Herbert Hoover photo

Veto of the World War Veterans' Bill.

June 26, 1930

To the House of Representatives:

I am returning herewith House bill 10381 without approval.

One of the most repugnant tasks which can fall to this office is to disapprove of measures intended to benefit our sick or disabled men who have served our country in war. Perhaps as much as any other person, I have full realization of the task, the hardships, and the dangers to which the Nation ordered its sons. In sentiment and in sympathy I should desire no greater satisfaction than to support just measures which are proposed for their benefit. But I want a square deal between veterans; not unjust discriminations between special groups, and I do not want wasteful or unnecessary expenditures.

The country already generously provides for the 280,000 men whose health or earning power is shown to have been impaired by their service in the war and for 91,000 dependents of the men who suffered or died. That is and should be a first charge upon the Nation.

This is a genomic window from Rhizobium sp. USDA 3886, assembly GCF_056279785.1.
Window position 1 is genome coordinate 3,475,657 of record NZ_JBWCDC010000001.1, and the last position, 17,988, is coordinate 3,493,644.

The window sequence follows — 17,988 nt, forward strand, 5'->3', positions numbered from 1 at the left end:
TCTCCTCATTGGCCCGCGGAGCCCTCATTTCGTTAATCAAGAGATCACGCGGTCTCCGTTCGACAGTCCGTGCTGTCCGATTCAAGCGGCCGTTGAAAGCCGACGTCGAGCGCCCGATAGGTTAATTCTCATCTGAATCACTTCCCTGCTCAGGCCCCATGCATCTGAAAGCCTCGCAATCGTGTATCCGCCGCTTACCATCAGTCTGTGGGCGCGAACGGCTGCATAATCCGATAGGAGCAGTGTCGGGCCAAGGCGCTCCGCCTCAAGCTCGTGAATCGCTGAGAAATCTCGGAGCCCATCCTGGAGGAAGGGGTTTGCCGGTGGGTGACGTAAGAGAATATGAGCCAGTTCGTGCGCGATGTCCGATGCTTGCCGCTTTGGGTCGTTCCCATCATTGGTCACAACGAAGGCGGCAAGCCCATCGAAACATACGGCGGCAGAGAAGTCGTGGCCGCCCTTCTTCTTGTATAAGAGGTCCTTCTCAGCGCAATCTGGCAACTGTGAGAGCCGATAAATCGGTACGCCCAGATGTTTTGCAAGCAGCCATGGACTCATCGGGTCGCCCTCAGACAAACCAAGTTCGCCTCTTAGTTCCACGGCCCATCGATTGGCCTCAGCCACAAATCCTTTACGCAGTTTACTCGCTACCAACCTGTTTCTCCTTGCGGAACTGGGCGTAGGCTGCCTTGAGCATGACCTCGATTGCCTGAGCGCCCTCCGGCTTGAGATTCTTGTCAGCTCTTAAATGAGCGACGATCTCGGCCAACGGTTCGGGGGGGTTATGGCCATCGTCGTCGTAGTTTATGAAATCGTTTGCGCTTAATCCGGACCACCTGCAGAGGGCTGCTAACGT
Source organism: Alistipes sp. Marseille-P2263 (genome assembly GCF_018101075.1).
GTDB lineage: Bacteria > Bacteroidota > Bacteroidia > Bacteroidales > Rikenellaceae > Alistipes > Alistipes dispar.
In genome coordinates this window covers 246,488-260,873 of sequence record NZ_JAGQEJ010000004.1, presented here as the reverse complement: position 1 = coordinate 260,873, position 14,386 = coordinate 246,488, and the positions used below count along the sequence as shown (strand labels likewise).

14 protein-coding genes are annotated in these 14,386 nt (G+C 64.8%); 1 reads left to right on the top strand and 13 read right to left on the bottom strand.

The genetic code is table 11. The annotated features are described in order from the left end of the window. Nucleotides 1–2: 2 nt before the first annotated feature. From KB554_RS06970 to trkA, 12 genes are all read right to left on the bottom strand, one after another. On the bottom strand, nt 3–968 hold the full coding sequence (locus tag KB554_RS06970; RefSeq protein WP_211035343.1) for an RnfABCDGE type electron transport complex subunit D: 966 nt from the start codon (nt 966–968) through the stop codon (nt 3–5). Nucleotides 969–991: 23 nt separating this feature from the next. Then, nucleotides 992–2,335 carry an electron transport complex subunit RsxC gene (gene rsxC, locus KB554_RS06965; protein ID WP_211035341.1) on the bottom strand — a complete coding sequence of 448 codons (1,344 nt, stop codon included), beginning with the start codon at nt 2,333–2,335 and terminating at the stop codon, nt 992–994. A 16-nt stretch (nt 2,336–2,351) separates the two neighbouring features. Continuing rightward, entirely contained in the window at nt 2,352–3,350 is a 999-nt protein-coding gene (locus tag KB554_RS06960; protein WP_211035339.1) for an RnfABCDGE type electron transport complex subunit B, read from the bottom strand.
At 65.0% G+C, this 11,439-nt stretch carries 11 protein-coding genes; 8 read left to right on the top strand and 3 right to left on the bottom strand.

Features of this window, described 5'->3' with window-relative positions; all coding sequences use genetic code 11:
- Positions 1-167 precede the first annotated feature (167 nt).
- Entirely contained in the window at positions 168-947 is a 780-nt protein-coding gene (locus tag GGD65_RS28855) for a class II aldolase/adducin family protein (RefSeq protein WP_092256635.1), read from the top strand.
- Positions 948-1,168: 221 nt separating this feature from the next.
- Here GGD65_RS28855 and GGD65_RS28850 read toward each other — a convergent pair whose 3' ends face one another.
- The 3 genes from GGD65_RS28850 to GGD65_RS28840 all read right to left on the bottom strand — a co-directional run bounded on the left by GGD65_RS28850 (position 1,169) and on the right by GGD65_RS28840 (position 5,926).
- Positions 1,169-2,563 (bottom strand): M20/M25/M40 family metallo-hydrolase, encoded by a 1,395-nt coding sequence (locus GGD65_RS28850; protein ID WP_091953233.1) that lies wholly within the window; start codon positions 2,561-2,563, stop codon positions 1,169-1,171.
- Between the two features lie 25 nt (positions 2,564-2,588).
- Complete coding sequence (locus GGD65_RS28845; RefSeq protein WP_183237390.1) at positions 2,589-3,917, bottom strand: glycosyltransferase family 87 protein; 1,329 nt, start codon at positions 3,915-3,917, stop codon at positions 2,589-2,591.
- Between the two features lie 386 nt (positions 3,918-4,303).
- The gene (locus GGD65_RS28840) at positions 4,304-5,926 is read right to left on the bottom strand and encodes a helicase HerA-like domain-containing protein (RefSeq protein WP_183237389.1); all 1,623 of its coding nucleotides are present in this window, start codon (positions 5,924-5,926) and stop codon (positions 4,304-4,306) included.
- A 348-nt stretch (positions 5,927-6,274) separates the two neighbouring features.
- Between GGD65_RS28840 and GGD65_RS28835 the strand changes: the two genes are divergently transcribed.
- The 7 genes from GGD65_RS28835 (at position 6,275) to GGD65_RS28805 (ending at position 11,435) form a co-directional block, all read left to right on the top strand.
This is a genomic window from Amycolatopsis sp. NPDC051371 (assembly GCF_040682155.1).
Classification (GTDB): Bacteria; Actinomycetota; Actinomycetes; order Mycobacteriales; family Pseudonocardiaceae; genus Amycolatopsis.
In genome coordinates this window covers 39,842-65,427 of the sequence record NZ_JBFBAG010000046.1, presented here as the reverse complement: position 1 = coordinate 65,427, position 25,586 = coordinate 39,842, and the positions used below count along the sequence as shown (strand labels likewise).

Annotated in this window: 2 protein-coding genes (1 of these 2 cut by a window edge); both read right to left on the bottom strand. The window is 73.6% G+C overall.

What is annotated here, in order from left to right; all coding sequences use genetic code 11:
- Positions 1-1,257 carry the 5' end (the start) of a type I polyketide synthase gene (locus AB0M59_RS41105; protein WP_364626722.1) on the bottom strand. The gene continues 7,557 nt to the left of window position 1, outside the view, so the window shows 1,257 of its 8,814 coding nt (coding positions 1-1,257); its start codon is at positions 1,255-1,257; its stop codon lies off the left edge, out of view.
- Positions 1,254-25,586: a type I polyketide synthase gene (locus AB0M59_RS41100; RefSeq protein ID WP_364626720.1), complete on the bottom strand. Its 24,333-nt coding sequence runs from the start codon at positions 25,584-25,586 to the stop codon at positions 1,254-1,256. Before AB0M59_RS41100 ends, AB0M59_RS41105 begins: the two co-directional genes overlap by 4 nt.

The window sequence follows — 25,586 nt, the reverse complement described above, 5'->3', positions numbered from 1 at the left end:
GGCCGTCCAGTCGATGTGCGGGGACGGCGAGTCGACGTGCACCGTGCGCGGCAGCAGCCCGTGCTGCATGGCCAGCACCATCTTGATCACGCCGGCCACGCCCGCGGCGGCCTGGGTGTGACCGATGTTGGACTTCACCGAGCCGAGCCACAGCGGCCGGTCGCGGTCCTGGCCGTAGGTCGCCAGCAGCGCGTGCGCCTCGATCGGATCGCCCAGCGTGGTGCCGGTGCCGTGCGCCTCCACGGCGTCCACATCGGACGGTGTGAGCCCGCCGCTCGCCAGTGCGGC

This measure except for a small part adds nothing to aid of veterans wounded or disabled in the war. It is a radical departure from our full commitment to provide compensation to men for war disability into the field of pension to men who have incurred disabilities as the incident of civil life since the war and having no valid relation to their military service. It provides that in respect to veterans who between the years 1925 and 1930 shall have become afflicted with any one of an extensive category of diseases and thus disabled, there is established a "presumption" that these diseases originated from their service, and that they should be "compensated" or pensioned upon the basis of men who suffered as the result of actual military service. This provision would give war disability benefits to from 75,000 to 100,000 men who were not disabled as the result of war. In other words, the bill purports to establish that men who have enjoyed good health for a minimum of 7 years (from 1918 to 1925) since the war, or a maximum of 12 years (to 1930) and who have then become afflicted, have received such affliction from their war service.